Botanical Name — Dracaena marginata
Common Name — Madagascar Dragon Tree
Plant Family — Asparagaceae
Dracaena marginata, native to Madagascar, is a beloved houseplant for its easy care, architectural look and foliage, and ability to adjust to a variety of lighting conditions. The perfect plant for providing a statement without also providing a chore. A common plant for offices, Dracaena marginata thrives in direct overhead lighting provided by fluorescent lights. Fairly slow growing indoors, this plant can get more than 30ft tall in the wild.
- Dracaena marginata does well in medium to bright indirect light or dappled sun. Avoid intense, direct sun as this can burn the leaves. Morning sun from an east or north-facing window is ideal. These plants will also grow well in a window with western exposure that gets good evening sun.
- Dracaenas will shift the angle of their leaves to better capture light. If a Dracaena's leaves have angled downward, consider investing in an overhead grow light.
- Dracaena plants require warm temperatures to thrive. Ideal temperatures range between 65 and 90 ºF. This plant will start to decline at temperatures below 55 ºF.
- Dracaena marginata is a fairly drought-tolerant plant. It should only be watered when the soil has dried thoroughly. It is best to error on the side of underwatering. These plants do not do well in consistently moist or soggy soil.
- Dracaena plants like a loamy, well-draining, organically rich soil mixture. A good quality potting mix would work well for potting these plants. Soil can be amended with coco coir up to 25% to improve aeration. Fine pumice or perlite can be added up to 25% to improve drainage.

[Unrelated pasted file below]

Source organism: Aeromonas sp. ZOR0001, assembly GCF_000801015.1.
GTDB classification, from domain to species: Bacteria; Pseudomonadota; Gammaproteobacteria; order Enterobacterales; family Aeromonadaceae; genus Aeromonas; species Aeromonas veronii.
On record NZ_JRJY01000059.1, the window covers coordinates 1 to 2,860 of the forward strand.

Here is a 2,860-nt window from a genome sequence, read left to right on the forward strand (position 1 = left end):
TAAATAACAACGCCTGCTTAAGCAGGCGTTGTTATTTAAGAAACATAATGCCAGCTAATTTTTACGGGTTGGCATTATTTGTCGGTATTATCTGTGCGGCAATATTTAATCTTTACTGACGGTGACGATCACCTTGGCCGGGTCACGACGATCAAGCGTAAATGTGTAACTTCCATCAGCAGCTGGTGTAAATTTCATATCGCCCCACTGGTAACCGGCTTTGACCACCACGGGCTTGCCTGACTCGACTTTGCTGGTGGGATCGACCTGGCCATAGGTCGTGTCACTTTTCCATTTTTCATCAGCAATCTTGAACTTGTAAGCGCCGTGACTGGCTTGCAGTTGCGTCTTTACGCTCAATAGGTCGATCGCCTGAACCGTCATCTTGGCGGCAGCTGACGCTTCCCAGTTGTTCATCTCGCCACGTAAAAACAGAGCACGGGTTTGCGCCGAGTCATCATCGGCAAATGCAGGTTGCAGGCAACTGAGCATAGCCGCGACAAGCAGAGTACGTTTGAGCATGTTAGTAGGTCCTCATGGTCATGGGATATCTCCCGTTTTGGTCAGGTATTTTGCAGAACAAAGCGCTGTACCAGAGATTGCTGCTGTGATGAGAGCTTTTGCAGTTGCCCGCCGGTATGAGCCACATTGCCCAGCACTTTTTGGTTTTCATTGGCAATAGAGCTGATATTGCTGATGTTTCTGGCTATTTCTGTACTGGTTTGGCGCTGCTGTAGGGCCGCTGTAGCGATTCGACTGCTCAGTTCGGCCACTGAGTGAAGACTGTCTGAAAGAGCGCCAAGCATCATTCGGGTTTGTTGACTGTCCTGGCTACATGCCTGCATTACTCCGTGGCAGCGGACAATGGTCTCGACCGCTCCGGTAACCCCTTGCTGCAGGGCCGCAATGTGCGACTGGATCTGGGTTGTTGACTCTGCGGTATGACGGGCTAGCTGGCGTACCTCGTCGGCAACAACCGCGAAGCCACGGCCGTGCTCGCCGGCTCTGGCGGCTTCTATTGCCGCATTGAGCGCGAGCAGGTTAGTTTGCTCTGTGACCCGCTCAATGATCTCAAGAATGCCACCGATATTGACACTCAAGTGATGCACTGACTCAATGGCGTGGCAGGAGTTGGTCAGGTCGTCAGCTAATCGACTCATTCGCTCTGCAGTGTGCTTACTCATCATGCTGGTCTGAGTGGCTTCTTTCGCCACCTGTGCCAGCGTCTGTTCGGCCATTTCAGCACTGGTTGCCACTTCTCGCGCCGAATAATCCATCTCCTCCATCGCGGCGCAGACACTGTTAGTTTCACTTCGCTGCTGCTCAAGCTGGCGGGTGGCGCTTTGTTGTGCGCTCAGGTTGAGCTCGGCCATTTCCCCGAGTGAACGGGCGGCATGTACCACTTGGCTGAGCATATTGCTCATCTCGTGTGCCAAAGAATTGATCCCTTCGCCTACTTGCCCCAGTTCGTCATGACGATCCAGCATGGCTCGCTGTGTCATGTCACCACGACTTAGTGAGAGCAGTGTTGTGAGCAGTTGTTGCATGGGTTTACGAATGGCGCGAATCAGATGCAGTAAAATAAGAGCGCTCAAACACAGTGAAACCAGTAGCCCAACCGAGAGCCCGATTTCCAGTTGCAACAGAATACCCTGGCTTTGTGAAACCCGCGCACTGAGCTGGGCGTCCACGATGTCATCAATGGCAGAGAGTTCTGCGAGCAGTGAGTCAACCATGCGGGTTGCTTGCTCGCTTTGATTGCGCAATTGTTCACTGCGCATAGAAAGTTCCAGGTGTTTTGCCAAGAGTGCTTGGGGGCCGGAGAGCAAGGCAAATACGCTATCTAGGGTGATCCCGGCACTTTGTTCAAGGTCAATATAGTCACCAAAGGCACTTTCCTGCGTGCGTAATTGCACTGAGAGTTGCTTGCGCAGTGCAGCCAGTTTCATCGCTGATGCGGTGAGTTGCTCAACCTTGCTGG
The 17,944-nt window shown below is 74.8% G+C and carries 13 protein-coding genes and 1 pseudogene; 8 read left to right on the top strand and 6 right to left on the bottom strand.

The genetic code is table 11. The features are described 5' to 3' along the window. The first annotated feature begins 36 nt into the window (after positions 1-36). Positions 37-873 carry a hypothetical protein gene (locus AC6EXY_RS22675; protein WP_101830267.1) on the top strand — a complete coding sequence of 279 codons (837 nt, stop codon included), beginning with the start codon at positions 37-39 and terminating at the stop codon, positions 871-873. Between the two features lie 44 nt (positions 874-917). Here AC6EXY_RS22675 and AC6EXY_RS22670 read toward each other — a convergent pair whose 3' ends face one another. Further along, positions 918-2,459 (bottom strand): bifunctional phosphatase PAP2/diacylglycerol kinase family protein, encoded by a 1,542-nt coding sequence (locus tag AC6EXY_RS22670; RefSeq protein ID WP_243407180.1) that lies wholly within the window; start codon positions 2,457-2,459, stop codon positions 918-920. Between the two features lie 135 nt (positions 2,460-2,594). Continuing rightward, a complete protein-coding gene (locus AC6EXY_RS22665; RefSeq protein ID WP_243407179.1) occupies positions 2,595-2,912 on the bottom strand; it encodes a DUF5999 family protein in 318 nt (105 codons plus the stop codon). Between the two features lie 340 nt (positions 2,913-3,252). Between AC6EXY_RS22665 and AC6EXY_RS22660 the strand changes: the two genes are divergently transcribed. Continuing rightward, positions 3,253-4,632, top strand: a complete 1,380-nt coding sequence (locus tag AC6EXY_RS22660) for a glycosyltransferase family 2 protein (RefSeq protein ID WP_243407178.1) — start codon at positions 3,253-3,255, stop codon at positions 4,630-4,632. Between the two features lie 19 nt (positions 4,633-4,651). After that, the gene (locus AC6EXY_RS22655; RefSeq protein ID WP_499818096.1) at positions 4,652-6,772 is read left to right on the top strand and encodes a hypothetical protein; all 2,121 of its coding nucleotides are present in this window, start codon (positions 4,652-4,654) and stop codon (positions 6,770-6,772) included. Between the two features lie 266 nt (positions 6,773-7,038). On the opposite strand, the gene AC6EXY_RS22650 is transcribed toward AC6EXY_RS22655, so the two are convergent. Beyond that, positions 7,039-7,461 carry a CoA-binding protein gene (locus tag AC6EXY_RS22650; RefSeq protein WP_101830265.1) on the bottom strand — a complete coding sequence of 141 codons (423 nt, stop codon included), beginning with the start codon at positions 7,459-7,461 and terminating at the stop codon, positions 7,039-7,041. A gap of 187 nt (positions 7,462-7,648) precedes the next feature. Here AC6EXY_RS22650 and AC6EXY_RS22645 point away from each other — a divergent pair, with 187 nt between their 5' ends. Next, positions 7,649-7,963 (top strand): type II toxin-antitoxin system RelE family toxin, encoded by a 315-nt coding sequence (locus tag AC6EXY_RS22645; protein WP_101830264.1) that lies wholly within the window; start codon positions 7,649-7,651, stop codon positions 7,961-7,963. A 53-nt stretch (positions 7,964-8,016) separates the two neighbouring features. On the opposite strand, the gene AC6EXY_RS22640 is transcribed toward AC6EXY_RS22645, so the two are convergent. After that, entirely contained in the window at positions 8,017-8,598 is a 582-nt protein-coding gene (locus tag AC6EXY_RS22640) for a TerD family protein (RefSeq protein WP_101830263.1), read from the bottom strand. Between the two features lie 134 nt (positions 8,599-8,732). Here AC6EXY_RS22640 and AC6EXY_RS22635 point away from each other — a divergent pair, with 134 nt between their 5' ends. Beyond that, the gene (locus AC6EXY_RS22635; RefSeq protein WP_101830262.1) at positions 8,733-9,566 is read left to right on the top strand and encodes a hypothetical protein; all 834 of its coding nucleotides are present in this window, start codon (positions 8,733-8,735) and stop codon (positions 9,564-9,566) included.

- Dracaena marginata blooms small white flowers in the spring once it reaches maturity, which can take five years or longer. That said, these plants rarely flower indoors.
- Dracaena marginata do not require much fertilization to thrive. To give them a boost during the growing season or refresh the soil, feed them with a balanced, water-soluble fertilizer diluted at half strength once a month. Feed your Dracaena from spring through summer, do not fertilize in the winter.
- Stem cuttings are the most reliable way to propagate a Dracaena plant. Using a clean, sharp blade, cut the stem away from the mother plant and allow to callus over a couple days.
- Callused stems can then be placed directly in the soil. While the Dracaena is rooting keep the soil lightly moist by misting it daily but do not soak the soil. Until your Dracaena has established roots it only needs minimal water.
- Cuttings can also be placed in water while they are rooting. Keep an eye on your cutting and put it in soil once you see roots that have grown 2-3” long.
- Stem cuttings will also encourage growth on the parent plant that the cutting was taken from.
- Cuttings should be kept in a warm, bright spot.
- Dracaena marginata are tough, low-maintenance plants and are not especially susceptible to pests or diseases. The most common issue with these plants tends to be root or stem rot. This is typically brought on by overwatering. If the plant is rotting from the bottom, you can attempt to remove the non-rotting portions through propagation (see above).
- Always check your plant for common houseplant pests such as mealybugs, scale, and spider mites. On Dracaena, pests tend to congregate in the nooks and crannies of the stem, where leaf stems meet it.
Maintenance (pruning, legginess, repotting)
- These plants require very little maintenance to remain happy. As the plant grows, lower leaves may start to fall off. This is perfectly normal. New foliage will generate from the top. Prune away any unhealthy looking leaves by running your fingers through the leaves gently from bottom to top. Dead leaves should detach from the plant easily.
- These plants prefer to be somewhat rootbound and will only need to be repotted once every two to three years. When repotting select a pot that is two to three inches larger in diameter.
- Dracaena marginata are toxic to pets and humans. Ingesting this plant can lead to gastrointestinal discomfort. Keep out of reach of children and pets.